In 2007, the JDRF recognized such a need and supported the creation of the JDRF Network for the Pancreatic Organ Donors with Diabetes (JDRF nPOD; www.JDRFnPOD.org). This article describes nPOD's operational model and some recent preliminary and novel findings that have emerged from research studies utilizing nPOD specimens.
The mission of the JDRF nPOD and its operational model
The JDRF nPOD has three main strategic goals:
Obtain specimens from organ donors with T1D (diagnosed or subclinical), and establish a research resource of pancreas and disease relevant tissues (pancreatic lymph nodes, spleen, thymus, blood, and other) from organ donors with T1D, obtained at any point after clinical diagnosis, or during the prediabetes phase, when islet autoimmunity silently leads to beta cell destruction (donors identified by screening for islet autoantibodies).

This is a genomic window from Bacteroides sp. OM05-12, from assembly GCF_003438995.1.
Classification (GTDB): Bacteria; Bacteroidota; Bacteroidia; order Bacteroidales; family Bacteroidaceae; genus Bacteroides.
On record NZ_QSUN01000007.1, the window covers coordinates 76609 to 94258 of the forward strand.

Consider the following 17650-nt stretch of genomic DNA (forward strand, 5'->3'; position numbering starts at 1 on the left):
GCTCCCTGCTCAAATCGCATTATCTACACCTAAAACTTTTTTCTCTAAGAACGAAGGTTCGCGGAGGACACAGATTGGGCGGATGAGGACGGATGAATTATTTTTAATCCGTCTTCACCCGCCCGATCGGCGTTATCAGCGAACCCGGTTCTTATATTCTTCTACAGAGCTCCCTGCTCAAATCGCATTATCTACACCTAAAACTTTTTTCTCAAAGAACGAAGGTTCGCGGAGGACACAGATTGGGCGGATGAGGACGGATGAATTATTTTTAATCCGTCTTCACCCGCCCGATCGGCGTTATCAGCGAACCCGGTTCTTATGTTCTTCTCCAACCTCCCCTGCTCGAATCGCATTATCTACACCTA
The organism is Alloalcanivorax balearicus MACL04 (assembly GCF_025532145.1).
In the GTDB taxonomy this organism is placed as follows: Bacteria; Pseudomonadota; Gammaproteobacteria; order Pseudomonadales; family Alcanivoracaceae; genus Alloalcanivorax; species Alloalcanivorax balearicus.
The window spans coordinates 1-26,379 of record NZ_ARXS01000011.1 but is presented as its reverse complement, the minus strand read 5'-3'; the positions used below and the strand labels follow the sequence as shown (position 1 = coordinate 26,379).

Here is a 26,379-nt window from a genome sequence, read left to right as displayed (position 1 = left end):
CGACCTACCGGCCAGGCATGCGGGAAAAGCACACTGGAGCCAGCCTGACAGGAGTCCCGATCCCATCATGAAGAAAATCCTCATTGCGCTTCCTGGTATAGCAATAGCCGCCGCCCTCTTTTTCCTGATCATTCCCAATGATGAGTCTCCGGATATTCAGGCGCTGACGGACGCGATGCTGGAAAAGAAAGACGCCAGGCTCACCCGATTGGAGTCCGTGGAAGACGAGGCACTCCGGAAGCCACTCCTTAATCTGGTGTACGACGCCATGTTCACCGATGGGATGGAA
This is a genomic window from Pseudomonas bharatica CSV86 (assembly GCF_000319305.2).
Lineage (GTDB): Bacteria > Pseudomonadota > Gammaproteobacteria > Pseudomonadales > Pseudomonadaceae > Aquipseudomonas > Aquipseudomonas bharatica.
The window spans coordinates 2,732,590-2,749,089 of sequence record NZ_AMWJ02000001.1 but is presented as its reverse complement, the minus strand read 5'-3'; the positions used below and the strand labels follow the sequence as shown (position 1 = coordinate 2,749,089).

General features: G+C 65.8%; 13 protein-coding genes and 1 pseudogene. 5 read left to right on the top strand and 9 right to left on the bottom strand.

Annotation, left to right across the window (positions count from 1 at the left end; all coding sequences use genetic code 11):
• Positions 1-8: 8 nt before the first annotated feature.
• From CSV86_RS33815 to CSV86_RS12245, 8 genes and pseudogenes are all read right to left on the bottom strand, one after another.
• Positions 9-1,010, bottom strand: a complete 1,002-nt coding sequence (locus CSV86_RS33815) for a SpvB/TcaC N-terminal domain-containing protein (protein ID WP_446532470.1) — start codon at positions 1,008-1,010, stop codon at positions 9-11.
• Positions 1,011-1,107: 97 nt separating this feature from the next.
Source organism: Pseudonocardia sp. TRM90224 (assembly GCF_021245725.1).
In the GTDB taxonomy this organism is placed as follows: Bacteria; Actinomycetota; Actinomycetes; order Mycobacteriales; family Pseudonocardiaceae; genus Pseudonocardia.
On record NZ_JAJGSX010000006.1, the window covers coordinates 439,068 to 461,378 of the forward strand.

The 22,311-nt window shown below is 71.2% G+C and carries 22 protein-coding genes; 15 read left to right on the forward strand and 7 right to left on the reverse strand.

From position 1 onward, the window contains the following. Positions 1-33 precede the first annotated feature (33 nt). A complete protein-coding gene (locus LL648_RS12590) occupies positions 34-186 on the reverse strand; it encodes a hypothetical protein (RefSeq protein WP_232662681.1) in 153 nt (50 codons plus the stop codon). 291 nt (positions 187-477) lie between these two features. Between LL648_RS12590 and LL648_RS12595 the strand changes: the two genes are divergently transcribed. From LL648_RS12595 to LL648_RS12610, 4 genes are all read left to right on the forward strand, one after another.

Distribute specimens to nPOD approved investigators, anywhere in the world, for comprehensive and diversified investigations of human T1D.
Promote collaboration, by using tissue- and real-time data-sharing, and by developing and managing synergistic project interactions as well as focused working groups, all to facilitate a comprehensive understanding of human T1D.